The rest of the Rainbow was formful going into the last leg. I can kind of understand why will pays are not posted going into the last leg since it depends on if there is going to be a single winner that takes down the whole pool or if the rest is divided up between multiple winners along with a carryover.
But when there is a mandatory payout, it is nothing more than a Pick 6 without a consolation. Yet, on the Gulfstream Park simulcast screen, there was nothing. I checked numerous web sites and found no Pick 6 will pays. Sent two emails to two different people that work at the track and have not received an answer.
In the last leg, I loved #8 PADEN since he was dropping down from $25K claimers to $6,250 for Ken Ramsay who has been known to make a Pick 6 bet or two. The distance might be a bit short for him but I thought that he was in there to act as a single and I just went with the flow and had him singled on my ticket that I was already out on.
At the start, the horse to his outside lost his rider and Paden reared and broke horribly for Tyler Gaffalione. You know you are in trouble when your Trakus chicklet is not even on the screen. The chart shows he was at least 10 lengths behind at the first call but it was even farther going down the backside.
Hopelessly beaten, Paden began to pick up horses and turned for home out in the middle of the track. Even with Gaffalione dropping the whip, he closed relentlessly to get up for second in an amazing performance.
Even more amazing was the winner, FOREST GATOR. An all-or-nothing speedball, he showed nothing in his last two starts including an 11-place finish against this claiming level at Gulfstream Park last time out. But there he was, at 36 to 1, battling for the lead every step of the way in the 14-runner field and holding on improbably.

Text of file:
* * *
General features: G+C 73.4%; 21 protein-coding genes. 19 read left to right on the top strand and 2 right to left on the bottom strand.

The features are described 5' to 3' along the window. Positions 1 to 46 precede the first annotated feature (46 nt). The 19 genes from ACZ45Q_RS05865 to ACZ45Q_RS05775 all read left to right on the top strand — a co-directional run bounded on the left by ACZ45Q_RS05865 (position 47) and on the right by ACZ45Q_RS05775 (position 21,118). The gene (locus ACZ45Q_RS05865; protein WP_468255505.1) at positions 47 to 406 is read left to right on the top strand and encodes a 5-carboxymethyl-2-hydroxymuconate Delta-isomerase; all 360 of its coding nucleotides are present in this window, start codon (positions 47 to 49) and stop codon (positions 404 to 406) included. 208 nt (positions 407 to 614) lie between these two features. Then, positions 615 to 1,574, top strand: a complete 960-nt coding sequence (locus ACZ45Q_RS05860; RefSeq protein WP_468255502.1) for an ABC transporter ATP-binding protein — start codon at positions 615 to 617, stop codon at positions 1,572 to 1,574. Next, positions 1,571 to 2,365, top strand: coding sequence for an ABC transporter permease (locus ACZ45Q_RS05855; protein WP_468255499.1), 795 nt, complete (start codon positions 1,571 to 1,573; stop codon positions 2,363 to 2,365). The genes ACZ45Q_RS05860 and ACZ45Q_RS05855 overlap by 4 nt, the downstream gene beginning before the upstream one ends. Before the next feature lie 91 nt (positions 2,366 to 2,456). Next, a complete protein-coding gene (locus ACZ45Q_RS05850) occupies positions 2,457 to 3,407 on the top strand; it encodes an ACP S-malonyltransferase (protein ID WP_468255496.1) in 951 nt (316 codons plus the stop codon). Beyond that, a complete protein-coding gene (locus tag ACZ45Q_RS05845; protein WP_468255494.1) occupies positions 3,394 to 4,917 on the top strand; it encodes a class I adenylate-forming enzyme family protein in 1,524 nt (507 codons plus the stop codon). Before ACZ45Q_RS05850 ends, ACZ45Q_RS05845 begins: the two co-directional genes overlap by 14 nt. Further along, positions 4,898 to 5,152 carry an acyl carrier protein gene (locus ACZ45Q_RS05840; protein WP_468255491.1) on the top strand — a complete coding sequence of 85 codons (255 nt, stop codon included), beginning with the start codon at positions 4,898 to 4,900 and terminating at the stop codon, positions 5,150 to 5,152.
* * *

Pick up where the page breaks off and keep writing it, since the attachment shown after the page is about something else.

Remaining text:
The Rainbow Pick 6 came back $15,566.10 which was about three times the parlay. But, here’s my question? What was the will-pay to Paden?
What made the long weekend at Gulfstream Park worth it was that horse racing took advantage of the lull before the Super Bowl. The place was packed, betting was at record levels, and the celebrities that came out for the Pegasus were A-List. I don’t know how it all works out financially but it was great to see horse racing getting the media coverage and attention it deserves.
If you have ever been to Saratoga in the summer, you had to be familiar with Matt Graves, the lead handicapper for the Albany Times-Union. Matt picked winners by the bushel basket and was a good guy.
My first horse racing media job was with the Troy Times Record in 1988. Matt worked there until 1981 before going to the Times-Union. Can’t tell you how many times I was told I was good; but not as good as Graves. And, they were right.
After a valiant fight, Matt succumbed on Sunday at the age of 70. Retired for the past few years, he still loved to attend the races with his brother John and numerous friends. He had a tremendous singing voice and Barbara Livingston once told me she would cry when Matt sang karaoke. I told her that was unbelievable! People cry when I sing and I get a standing ovation when I stop.